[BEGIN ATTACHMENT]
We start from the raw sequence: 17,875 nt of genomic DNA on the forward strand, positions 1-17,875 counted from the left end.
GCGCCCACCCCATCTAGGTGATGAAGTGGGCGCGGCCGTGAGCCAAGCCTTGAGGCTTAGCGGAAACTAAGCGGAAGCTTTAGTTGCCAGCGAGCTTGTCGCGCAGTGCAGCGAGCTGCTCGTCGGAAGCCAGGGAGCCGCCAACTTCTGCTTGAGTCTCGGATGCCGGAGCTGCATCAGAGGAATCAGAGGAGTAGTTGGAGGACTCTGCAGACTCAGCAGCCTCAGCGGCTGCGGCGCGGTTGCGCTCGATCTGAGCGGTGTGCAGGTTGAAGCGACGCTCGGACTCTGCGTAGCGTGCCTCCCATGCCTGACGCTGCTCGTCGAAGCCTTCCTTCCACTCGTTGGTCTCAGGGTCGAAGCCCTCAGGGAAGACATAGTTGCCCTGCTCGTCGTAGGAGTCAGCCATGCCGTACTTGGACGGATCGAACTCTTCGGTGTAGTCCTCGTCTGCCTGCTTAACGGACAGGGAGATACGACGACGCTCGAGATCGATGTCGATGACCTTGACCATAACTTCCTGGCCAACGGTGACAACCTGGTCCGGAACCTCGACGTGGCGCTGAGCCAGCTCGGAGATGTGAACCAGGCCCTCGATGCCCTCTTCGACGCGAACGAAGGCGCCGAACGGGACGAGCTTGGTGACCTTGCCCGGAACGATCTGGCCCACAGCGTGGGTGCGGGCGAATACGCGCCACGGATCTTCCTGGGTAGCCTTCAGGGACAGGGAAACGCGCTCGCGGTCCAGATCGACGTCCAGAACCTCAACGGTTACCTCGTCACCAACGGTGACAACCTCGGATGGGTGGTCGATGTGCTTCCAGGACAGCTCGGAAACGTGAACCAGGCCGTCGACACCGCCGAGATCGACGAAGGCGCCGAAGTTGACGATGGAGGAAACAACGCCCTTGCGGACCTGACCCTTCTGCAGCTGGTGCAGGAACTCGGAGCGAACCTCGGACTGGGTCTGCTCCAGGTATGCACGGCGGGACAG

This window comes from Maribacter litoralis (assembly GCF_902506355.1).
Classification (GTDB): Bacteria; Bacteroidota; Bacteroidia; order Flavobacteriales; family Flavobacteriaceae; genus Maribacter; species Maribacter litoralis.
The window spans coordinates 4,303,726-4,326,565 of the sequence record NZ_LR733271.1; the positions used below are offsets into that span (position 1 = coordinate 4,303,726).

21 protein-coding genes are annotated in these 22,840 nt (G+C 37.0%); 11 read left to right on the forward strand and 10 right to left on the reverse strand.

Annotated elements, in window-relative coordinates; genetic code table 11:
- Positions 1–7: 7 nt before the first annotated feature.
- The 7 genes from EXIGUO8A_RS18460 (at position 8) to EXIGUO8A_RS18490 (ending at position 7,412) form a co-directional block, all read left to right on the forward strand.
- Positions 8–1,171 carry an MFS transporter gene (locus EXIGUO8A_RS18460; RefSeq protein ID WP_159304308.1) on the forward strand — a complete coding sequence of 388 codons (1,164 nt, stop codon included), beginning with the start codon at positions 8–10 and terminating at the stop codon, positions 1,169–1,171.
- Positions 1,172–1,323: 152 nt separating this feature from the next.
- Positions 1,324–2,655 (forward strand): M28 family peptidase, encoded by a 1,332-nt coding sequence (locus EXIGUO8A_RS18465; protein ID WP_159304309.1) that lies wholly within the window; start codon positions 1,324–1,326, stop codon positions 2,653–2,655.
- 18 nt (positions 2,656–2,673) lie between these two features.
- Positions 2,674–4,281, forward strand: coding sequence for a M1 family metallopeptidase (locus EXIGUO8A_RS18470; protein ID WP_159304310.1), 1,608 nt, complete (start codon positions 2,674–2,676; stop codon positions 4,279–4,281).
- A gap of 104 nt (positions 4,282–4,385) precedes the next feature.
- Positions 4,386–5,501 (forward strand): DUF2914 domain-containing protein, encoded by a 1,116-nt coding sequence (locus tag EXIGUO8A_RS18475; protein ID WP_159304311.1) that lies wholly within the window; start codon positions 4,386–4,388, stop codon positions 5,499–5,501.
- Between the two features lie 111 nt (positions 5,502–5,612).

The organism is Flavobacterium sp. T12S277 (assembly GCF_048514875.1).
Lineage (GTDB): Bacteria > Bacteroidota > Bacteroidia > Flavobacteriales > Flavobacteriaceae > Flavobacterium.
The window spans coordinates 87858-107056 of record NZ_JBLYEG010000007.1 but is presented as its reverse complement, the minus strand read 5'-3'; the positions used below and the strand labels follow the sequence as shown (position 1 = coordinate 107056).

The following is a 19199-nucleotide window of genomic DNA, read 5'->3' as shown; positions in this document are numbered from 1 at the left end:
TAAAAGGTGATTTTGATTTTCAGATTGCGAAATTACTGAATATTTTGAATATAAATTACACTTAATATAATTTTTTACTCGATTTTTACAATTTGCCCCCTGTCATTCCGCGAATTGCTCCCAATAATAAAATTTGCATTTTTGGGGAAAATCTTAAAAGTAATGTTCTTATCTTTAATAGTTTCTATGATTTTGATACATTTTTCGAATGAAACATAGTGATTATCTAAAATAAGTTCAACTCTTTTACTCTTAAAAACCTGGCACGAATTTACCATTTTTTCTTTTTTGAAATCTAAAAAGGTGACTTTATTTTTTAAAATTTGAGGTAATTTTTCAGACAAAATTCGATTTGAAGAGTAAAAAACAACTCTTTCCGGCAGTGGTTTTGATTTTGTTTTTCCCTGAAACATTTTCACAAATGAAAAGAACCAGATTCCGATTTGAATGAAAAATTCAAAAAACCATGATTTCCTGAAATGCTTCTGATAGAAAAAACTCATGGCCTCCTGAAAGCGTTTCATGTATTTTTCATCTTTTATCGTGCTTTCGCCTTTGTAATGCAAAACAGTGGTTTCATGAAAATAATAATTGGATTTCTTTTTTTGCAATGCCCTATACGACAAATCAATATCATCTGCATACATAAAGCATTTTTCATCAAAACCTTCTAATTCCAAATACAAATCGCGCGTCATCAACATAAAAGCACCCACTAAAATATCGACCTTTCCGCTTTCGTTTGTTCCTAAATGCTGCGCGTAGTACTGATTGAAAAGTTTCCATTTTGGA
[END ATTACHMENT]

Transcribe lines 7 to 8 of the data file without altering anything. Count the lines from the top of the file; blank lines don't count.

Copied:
Annotated elements, in window-relative coordinates; genetic code table 11:
- Positions 1–7: 7 nt before the first annotated feature.